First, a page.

|MadSci Network: Astronomy|
Satellites like Skylab fall back to Earth due to the effect of atmospheric drag. In low Earth orbit (like the majority of missions and all manned missions since Apollo), there is still some drag from the outermost regions of the Earth's atmosphere. This problem doesn't affect the Earth orbiting the Sun---we are well clear of the Sun's atmosphere---and therefore we can be reasonably confident our orbit is stable on timescales of many millions of years.
[Making this more definite, how far away from the Sun's atmosphere is the Earth? That depends partially on how far out one considers the Sun's atmosphere to extend. The outer reaches of the Sun's atmosphere is called the corona. From the image in the link, one can see that the corona extends a few times the Sun's radius from the Sun itself. Let's assume that most of the Sun's atmosphere is within 10 solar radii of the Sun. By comparison the Earth's orbit is about 200 solar radii in size. Thus, the Earth's orbit is well outside of the Sun's atmosphere. For further reference, the Moon orbits about 50 Earth radii away. Thus, in a relative sense, the Earth is farther from the Sun than the Moon is from the Earth. Given that the Moon is still orbiting quite nicely, we should have no worries of plunging into the Sun.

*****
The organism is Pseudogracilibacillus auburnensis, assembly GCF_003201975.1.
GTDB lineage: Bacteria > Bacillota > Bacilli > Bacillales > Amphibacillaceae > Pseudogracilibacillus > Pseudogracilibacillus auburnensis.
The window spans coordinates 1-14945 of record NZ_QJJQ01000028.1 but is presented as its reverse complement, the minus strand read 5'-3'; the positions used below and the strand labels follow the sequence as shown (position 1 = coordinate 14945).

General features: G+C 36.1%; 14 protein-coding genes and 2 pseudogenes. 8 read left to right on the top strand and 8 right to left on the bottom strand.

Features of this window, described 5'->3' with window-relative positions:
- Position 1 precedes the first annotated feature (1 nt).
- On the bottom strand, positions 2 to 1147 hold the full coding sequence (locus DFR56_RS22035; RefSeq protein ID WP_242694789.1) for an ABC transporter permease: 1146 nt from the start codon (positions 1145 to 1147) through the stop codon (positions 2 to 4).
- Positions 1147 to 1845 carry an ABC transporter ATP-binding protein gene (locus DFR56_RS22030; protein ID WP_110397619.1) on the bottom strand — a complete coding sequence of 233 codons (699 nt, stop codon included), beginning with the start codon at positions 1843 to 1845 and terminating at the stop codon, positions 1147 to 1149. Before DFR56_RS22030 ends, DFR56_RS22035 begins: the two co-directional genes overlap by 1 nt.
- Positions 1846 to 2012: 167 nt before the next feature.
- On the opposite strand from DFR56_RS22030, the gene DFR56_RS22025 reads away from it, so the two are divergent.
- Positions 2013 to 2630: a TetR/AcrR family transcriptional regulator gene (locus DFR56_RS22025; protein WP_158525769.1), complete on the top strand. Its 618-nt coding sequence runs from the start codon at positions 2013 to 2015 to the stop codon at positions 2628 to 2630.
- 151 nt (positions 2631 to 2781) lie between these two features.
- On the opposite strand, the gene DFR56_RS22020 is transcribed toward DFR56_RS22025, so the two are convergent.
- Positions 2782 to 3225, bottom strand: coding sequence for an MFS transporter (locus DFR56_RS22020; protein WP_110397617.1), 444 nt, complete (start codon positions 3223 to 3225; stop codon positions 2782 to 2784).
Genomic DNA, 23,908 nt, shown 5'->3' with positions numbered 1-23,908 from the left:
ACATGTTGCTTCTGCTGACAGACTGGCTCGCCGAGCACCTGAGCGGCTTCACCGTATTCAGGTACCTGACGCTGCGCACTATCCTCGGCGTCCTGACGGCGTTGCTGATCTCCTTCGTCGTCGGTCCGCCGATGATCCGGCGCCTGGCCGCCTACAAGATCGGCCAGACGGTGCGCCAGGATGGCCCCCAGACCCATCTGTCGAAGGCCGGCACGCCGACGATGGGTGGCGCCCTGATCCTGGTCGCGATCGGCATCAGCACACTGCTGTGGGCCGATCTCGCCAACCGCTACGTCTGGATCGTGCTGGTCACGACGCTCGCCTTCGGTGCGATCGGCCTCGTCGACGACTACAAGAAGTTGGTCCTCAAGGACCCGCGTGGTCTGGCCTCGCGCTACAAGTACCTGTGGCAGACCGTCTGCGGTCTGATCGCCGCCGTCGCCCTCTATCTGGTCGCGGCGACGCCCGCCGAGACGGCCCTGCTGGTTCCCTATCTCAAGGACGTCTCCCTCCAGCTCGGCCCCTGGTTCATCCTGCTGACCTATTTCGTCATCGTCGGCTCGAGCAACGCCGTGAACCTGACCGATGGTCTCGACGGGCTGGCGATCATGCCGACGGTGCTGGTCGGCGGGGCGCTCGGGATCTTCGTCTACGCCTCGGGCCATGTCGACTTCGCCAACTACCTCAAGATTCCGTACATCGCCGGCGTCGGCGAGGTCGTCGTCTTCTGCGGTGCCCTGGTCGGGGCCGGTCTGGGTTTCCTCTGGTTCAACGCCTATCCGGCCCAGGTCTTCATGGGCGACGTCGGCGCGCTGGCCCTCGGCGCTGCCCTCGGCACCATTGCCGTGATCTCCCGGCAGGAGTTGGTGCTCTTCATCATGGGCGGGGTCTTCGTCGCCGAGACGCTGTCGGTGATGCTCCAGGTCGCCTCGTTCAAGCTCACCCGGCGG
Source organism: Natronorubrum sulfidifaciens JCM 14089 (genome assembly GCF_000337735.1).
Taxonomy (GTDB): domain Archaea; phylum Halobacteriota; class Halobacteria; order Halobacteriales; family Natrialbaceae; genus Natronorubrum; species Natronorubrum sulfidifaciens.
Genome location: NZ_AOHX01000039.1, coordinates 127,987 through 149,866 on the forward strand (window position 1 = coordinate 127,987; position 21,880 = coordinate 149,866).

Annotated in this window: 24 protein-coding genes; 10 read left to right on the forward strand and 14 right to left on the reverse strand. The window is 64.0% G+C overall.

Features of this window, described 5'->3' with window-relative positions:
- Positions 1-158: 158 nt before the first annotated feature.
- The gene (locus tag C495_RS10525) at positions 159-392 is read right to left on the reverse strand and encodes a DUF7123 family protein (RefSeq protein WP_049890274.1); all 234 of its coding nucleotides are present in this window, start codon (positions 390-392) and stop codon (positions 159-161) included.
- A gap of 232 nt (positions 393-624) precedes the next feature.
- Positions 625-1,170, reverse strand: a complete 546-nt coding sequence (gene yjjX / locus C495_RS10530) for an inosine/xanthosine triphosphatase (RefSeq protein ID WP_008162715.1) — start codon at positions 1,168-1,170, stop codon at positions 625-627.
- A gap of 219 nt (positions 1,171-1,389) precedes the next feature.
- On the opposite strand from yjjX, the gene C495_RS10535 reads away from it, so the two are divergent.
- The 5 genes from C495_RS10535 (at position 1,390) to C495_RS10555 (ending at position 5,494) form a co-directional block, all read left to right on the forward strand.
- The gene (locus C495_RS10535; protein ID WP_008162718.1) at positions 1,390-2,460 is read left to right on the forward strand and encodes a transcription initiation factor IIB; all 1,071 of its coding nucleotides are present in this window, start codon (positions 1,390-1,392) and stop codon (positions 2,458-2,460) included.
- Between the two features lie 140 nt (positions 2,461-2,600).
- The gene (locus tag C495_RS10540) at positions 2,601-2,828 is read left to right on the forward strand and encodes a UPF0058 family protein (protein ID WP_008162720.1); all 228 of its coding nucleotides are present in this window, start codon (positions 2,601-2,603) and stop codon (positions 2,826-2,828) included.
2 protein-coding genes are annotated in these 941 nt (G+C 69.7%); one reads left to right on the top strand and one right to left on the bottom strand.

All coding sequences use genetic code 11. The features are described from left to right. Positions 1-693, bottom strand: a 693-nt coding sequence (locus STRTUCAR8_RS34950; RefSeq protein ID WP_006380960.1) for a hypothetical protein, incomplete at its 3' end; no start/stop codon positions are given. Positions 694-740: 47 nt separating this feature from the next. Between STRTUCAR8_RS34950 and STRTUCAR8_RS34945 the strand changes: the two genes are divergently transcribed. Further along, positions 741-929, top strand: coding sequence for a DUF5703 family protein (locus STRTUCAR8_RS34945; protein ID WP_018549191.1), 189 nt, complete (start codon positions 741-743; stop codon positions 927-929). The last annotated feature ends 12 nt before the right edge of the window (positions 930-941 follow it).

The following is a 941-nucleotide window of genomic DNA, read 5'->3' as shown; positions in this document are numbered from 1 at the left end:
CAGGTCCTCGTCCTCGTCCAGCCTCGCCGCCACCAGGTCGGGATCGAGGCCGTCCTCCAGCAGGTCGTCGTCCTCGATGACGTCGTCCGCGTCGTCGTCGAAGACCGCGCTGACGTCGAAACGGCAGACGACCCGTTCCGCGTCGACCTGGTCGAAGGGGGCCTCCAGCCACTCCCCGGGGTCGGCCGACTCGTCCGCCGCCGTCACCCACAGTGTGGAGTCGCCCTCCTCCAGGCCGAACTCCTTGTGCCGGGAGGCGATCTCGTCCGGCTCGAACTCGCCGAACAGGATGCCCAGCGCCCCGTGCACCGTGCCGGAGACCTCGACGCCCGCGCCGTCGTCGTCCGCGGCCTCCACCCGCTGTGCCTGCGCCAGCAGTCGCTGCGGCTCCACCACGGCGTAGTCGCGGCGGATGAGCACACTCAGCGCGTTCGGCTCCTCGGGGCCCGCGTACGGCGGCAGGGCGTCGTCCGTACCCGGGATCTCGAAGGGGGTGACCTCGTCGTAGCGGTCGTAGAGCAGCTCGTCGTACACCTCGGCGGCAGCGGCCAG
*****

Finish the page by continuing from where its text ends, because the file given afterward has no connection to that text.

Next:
In the distant future, some 5 billion years hence, the Sun will expand into a red giant. Its size will increase to roughly the size of the current orbit of Venus or Earth. However, at the same time, the Sun will also lose a considerable amount of its mass, which means the sizes of all of the orbits of the planets will increase. We do not understand the later portions of a star's life well enough to say with much certainty what will happen, but the current thinking is that the Earth's orbit will expand just enough that it will not plunge into the Sun. Needless to say, of course, it will still be close enough to the Sun that the Earth will not be a pleasant place to be! Moderator]
Try the links in the MadSci Library for more information on Astronomy.